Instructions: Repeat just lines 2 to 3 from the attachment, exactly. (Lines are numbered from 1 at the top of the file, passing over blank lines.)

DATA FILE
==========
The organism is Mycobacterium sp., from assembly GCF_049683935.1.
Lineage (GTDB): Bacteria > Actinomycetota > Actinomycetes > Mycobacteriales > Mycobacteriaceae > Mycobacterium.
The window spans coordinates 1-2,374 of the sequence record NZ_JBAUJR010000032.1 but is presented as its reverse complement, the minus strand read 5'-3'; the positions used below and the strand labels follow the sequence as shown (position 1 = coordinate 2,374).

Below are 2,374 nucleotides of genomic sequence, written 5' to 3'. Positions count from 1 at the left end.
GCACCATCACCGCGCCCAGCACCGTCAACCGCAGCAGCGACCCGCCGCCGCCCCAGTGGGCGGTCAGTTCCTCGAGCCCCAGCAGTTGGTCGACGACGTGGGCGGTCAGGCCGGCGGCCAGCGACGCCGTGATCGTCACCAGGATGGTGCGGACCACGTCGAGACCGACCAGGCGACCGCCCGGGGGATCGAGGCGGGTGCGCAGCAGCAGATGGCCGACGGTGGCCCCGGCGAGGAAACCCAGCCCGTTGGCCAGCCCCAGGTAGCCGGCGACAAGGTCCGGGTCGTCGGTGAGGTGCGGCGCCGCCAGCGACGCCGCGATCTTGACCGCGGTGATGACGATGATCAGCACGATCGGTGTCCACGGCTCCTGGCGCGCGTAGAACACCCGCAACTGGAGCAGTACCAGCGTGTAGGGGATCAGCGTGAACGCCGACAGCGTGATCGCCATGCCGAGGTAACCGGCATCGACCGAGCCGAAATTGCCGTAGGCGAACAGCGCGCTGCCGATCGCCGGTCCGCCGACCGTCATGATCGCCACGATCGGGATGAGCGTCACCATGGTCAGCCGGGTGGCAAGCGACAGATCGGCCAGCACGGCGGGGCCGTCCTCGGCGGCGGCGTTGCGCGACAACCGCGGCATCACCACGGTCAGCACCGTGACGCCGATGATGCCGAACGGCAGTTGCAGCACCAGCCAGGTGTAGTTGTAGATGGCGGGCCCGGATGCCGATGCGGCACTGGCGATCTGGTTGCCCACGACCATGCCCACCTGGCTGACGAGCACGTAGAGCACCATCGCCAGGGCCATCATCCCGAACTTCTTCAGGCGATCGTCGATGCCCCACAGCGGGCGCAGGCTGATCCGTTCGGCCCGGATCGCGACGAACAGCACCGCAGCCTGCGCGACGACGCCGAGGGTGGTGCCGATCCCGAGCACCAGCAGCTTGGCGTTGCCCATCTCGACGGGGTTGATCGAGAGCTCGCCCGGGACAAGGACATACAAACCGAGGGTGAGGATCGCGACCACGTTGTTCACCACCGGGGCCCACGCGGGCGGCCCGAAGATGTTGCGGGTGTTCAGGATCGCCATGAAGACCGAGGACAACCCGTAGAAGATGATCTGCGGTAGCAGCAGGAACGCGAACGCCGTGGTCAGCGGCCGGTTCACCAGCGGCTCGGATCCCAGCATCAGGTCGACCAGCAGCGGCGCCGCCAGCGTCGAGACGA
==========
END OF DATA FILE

Lineage (GTDB): Bacteria > Actinomycetota > Actinomycetes > Mycobacteriales > Mycobacteriaceae > Mycobacterium.
The window spans coordinates 1-2,374 of the sequence record NZ_JBAUJR010000032.1 but is presented as its reverse complement, the minus strand read 5'-3'; the positions used below and the strand labels follow the sequence as shown (position 1 = coordinate 2,374).